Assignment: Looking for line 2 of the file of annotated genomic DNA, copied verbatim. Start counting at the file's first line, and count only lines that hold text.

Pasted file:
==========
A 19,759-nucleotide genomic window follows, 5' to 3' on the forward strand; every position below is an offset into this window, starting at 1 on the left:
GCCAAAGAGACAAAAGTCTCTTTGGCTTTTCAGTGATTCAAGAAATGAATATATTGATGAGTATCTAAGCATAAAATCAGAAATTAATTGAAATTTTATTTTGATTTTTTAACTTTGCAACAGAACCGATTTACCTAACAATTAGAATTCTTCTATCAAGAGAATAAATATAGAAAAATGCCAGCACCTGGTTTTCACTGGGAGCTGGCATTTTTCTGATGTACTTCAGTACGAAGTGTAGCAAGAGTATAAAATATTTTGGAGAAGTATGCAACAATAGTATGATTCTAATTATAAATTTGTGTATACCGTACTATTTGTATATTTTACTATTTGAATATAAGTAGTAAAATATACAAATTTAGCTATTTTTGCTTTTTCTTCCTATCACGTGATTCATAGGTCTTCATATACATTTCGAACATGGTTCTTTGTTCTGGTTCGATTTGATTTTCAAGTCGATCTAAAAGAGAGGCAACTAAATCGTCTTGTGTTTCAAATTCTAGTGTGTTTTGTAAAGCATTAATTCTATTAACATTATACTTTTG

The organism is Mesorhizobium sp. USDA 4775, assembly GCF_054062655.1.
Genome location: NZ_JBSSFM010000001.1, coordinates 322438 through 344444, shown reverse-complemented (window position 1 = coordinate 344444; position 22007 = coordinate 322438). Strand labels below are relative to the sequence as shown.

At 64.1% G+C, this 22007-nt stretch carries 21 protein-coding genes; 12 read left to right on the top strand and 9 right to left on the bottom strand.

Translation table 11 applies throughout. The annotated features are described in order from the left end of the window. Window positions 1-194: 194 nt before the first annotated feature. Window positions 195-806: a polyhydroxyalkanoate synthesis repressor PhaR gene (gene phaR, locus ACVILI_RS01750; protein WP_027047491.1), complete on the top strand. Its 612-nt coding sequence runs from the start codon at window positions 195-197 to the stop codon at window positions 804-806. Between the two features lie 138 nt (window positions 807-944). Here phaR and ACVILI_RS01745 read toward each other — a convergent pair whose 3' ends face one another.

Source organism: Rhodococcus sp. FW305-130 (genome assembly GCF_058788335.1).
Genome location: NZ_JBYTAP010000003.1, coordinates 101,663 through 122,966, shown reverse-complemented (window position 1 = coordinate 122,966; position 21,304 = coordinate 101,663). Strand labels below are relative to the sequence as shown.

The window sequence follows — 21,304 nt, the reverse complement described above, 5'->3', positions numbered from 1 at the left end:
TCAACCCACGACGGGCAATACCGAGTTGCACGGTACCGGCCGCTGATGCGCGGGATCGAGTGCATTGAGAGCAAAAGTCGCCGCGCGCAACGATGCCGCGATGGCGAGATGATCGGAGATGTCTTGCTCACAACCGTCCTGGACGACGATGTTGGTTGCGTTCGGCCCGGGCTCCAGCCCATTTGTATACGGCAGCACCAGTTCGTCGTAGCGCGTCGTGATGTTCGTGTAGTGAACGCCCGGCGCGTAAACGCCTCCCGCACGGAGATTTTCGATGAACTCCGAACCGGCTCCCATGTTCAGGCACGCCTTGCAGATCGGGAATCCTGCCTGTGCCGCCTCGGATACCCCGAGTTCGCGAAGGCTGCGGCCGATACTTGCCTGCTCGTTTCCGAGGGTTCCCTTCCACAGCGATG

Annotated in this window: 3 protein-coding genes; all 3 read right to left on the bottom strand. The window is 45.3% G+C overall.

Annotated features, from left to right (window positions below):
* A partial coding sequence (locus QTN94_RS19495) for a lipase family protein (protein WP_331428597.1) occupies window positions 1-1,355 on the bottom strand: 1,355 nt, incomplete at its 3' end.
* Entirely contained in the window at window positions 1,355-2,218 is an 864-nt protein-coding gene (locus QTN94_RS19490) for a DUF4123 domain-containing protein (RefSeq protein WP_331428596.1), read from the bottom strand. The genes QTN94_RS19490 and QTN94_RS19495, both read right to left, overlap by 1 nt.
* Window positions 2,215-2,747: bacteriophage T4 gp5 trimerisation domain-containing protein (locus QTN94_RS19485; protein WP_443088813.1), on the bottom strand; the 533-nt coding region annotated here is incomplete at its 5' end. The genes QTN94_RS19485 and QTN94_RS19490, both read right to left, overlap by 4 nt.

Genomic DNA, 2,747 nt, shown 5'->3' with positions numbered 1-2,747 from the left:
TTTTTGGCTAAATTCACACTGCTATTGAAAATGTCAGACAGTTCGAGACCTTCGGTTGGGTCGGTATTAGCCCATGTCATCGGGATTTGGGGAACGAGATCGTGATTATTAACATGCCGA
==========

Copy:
GCCAAAGAGACAAAAGTCTCTTTGGCTTTTCAGTGATTCAAGAAATGAATATATTGATGAGTATCTAAGCATAAAATCAGAAATTAATTGAAATTTTATTTTGATTTTTTAACTTTGCAACAGAACCGATTTACCTAACAATTAGAATTCTTCTATCAAGAGAATAAATATAGAAAAATGCCAGCACCTGGTTTTCACTGGGAGCTGGCATTTTTCTGATGTACTTCAGTACGAAGTGTAGCAAGAGTATAAAATATTTTGGAGAAGTATGCAACAATAGTATGATTCTAATTATAAATTTGTGTATACCGTACTATTTGTATATTTTACTATTTGAATATAAGTAGTAAAATATACAAATTTAGCTATTTTTGCTTTTTCTTCCTATCACGTGATTCATAGGTCTTCATATACATTTCGAACATGGTTCTTTGTTCTGGTTCGATTTGATTTTCAAGTCGATCTAAAAGAGAGGCAACTAAATCGTCTTGTGTTTCAAATTCTAGTGTGTTTTGTAAAGCATTAATTCTATTAACATTATACTTTTG